Wisconsin taxpayers have missed out on over $11 million in Medicaid fraud settlements since the Wisconsin legislature and Gov. Scott Walker repealed the Wisconsin False Claims Act in 2015, reports the Wisconsin Center for Investigative Journalism. Wisconsin is the only state to have repealed its FCA, despite Gov. Walker's anti-government-waste platform.
In one recent high-profile FCA case, Mylan, the maker of EpiPen, entered into a $465 million settlement with the federal government in August 2017 as a result of FCA allegations against the company. All 50 states and the District of Columbia received money from the settlement; Wisconsin received $3.4 million, but would have received an estimated $695,430 more had it not repealed its FCA statute, said Patrick Burns, associate director of Taxpayers Against Fraud.
The Walker administration had weakened the Wisconsin FCA in stages since the governor first took office in 2011. First, federal officials notified Wisconsin in 2011 that it needed to update its statute in order to remain in compliance with new federal Medicaid program requirements, granting the state until 2013 to do so. The legislature failed to update the law, and subsequently repealed it altogether in the 2015-17 state budget bill. Because the law was out of compliance from 2013 to 2015, Wisconsin received reduced Medicaid incentive payments during this time period despite still having an FCA statute on the books. In keeping with national resistance by business lobbying groups to state FCA statutes, Wisconsin Manufacturers and Commerce, the state's largest business lobbying organization, was the primary advocate for the 2015 repeal.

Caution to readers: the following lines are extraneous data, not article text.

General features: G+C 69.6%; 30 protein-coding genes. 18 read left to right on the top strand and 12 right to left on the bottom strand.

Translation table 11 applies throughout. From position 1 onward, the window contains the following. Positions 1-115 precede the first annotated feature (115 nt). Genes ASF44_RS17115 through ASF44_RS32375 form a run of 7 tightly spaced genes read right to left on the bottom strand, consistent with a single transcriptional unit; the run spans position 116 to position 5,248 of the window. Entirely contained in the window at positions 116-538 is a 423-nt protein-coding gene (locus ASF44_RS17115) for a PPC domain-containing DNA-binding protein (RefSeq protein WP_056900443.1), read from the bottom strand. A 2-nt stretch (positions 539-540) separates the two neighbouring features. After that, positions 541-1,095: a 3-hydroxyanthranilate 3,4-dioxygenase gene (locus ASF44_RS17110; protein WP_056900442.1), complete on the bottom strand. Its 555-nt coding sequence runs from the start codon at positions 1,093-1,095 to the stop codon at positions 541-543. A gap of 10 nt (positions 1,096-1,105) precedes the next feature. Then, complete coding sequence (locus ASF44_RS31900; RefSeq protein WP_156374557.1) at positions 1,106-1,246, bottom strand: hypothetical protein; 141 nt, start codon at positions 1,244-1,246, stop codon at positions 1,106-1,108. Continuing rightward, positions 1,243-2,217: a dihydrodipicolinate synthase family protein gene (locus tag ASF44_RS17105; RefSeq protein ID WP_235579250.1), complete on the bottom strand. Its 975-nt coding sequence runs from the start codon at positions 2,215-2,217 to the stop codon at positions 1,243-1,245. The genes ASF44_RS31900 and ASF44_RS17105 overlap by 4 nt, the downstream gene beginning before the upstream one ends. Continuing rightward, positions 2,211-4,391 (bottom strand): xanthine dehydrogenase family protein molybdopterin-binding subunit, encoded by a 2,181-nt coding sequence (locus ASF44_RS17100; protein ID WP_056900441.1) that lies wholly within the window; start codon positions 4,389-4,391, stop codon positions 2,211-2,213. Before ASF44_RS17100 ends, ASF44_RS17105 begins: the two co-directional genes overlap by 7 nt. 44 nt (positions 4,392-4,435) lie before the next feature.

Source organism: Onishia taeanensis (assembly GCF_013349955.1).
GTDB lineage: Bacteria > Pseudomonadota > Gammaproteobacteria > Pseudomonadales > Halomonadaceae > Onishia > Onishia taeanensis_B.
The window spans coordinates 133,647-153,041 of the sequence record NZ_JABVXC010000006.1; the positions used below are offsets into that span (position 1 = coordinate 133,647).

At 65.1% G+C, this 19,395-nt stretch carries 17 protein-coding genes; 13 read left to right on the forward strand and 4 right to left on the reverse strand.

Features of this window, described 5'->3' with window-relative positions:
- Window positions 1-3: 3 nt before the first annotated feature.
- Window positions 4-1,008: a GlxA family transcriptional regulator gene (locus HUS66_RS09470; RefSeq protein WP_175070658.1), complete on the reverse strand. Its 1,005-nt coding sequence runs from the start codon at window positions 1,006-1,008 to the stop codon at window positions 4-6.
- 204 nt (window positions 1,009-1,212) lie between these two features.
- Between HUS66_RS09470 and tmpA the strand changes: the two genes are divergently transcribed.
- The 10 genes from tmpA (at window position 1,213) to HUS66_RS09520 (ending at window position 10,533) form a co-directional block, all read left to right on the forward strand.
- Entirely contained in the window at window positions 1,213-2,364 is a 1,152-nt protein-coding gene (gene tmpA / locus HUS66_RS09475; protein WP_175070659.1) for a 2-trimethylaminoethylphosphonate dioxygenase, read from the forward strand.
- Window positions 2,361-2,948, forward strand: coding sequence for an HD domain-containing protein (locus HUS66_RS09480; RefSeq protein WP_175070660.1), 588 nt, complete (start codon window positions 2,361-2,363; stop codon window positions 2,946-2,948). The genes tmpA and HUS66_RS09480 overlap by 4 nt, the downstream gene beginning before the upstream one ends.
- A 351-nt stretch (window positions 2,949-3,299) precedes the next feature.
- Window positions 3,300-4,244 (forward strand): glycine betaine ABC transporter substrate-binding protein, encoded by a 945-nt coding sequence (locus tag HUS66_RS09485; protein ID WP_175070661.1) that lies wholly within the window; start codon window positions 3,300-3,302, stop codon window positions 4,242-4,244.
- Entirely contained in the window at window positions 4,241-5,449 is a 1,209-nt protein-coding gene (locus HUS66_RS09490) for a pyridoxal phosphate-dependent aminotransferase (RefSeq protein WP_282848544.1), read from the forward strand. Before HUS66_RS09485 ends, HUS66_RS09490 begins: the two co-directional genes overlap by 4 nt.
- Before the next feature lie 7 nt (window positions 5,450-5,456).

False Claims Act statutes have long enjoyed bipartisan support given the universal distaste for fraud and waste of government funds—for example, conservative Iowa senator Chuck Grassley has long been one of the biggest supporters of the federal FCA. It is perplexing, to say the least, that politicians of any party are now willing to weaken these important protections for taxpayers.
If you are aware of fraud against the government you may be eligible to blow the whistle in a False Claims Act lawsuit and may be entitled to a portion of the recovery. To find out more, contact Goldberg Kohn for a confidential consultation.